I’m wondering how this will look on TV. It’s a pretty confusing Q&A – but charming too. For all the sassiness between them, they are obviously very comfortable with each other. Eventually they reassemble on the stage and Jim hasn’t moved the whole time and is apparently asleep. The days are pretty long for the Dragon’s so I don’t blame him for making the most of it. Arlene eventually wakes him by stealing his stack of money.
Kevin, who is always about the bottom line was the first to point out that my ask was too high. My sales aren’t strong enough to justify it. He might have offered me a fifth of my asking price. I calculated my ask on my brand and marketing position and projections based on my test marketing sales, which were really good considering that I came out of nowhere three months earlier. I get a generous thumbs up from Jim (WHO SLEPT THROUGH THE WHOLE SEGMENT!) and Bruce for the viability of the Nite Hood.. and a polite no as well. Arlene says that no woman would be caught dead in it and she would be out (60% of my sales are women!). David says that it was in conflict with his toupee (I think he was kidding) and he would be out as well.
And that was it… sort of
I say goodbye to the Dragons and exit the stage set to a corridor where I’m greeted by Charlie and a cameraman. We do a little post show interview and I’m pretty happy with it all. I didn’t get the deal. But the Nite Hood, despite being the center of fun, prevailed (because it’s a fun approachable brand, and this reinforced it). I meet the line producer and she congratulates me on a great segment. It was pure chaos but everyone seems pretty happy with it.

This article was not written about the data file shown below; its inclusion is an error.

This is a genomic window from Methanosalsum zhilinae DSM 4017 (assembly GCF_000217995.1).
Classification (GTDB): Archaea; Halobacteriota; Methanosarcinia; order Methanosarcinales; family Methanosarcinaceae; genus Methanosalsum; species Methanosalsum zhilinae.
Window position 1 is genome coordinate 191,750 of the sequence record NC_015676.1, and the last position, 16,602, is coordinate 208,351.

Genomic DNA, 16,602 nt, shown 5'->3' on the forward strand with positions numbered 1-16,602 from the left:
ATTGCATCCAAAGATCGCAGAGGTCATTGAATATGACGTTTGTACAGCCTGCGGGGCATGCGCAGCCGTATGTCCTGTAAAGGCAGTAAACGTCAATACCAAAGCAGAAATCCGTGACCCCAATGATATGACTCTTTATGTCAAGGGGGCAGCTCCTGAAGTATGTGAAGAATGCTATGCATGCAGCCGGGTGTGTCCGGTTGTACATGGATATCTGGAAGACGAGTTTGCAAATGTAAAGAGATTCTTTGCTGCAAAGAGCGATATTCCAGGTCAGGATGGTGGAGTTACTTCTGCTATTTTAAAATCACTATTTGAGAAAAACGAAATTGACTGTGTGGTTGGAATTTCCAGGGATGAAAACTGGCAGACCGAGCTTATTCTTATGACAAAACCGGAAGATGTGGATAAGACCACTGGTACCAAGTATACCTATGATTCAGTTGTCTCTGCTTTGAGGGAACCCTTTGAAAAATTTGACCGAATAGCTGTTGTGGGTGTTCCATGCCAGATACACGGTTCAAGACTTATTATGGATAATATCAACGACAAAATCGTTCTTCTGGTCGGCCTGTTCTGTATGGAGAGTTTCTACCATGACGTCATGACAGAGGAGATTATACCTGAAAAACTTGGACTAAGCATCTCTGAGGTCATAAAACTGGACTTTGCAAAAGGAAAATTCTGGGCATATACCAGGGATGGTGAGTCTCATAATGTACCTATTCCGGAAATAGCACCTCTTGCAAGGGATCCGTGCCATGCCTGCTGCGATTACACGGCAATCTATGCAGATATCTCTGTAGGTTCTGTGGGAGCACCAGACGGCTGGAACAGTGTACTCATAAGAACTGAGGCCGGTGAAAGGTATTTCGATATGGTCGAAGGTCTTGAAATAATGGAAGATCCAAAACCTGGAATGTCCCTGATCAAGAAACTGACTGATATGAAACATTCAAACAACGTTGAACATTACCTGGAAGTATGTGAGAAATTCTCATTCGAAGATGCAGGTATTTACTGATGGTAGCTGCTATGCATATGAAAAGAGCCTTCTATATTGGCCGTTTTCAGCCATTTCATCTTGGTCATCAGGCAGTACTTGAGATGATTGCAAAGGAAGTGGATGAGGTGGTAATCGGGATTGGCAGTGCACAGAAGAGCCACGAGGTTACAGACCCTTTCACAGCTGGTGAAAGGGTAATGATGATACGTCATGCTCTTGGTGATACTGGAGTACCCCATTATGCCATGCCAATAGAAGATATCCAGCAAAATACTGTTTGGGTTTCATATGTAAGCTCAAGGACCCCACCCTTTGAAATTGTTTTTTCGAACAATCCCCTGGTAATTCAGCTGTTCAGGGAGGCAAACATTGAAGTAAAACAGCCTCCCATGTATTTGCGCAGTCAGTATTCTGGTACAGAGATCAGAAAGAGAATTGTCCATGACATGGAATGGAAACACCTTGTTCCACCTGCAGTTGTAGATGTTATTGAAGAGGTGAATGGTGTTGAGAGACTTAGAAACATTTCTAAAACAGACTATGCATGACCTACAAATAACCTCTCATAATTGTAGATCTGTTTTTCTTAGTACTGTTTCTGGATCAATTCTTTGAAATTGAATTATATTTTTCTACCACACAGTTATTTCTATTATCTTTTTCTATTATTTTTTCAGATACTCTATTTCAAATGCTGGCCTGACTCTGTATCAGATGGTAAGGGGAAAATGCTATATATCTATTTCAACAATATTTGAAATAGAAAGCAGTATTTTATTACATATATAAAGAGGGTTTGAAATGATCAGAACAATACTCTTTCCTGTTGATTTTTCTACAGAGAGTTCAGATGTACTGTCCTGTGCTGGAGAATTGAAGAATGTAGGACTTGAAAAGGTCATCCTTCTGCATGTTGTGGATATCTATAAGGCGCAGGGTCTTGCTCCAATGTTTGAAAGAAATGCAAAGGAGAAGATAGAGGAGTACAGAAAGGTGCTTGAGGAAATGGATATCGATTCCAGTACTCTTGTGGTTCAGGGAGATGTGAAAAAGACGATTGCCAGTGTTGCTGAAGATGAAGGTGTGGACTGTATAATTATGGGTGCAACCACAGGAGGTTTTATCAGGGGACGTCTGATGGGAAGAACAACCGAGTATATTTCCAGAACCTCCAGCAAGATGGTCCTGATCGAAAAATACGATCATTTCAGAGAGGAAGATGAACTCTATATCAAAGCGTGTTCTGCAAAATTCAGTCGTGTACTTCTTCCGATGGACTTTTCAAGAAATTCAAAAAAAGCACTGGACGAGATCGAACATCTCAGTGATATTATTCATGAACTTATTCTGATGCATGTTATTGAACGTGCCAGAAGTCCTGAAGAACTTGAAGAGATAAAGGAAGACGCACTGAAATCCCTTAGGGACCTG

Now back to the staging area where the rest of my stuff is sitting. A whole set of Nite Hoods in an attractive retail display that I didn’t get to show in my pitch. A cameraman comes up and says “that story about you wearing a t-shirt on your head is what I do too”. He totally gets the Nite Hood and quickly I sell him one. Suddenly, CBC staff are my biggest buyers – within 10 minutes they’re gone.
It all feels auspicious. It’s now 3:30 and I’ve been here since 8:30. The day feels like it has lasted a week, but I’m full of energy. A young guy in a suit comes to buy one. He is Kevin’s right hand man. I know he is probably a pretty slick business guy, but he is very friendly and seems genuinely interested in my invention. We chat for a long time and I sell him my demo Nite Hood that’s in my breast pocket. He assures me that Kevin is actually a really nice guy (I agree). He hands me his card and wishes me luck. Later I ask him in an email if I can quote Kevin’s line: “It’s a bag for your head!” but I never hear back – I guess that means yes!
So no, I didn’t get the money. But I’m not upset at all. In fact I slept like a baby that night. Despite the lack of funding, I had the impression that the product showed well. The sales back stage felt great. And I’ve seen a massive jump in online sales since then. While the Dragons might not have invested, it seems like simply being on the show, and letting the Nite Hood stand apart from the typical sleep mask had one heck of an effect.
So again, thank you Dragons. You’ve helped my business, and my very cozy product (in many more ways than just publicity). I’m going to work to get Nite Hood into more retailers soon, and work on some advertising to spread the word. If you could help, I’d appreciate it. Please “Like” Nite Hood on Facebook (and a “share” would also be exquisite) and check us out on Twitter.
Finally, thanks for reading this series. It was an incredible experience, and I think, a great result. And now it’s time to pull on my original Nite Hood and get a little more much deserved sleep. I may actually dream about Kevin this time… the whole “snuggling with Arlene thing” was really very funny.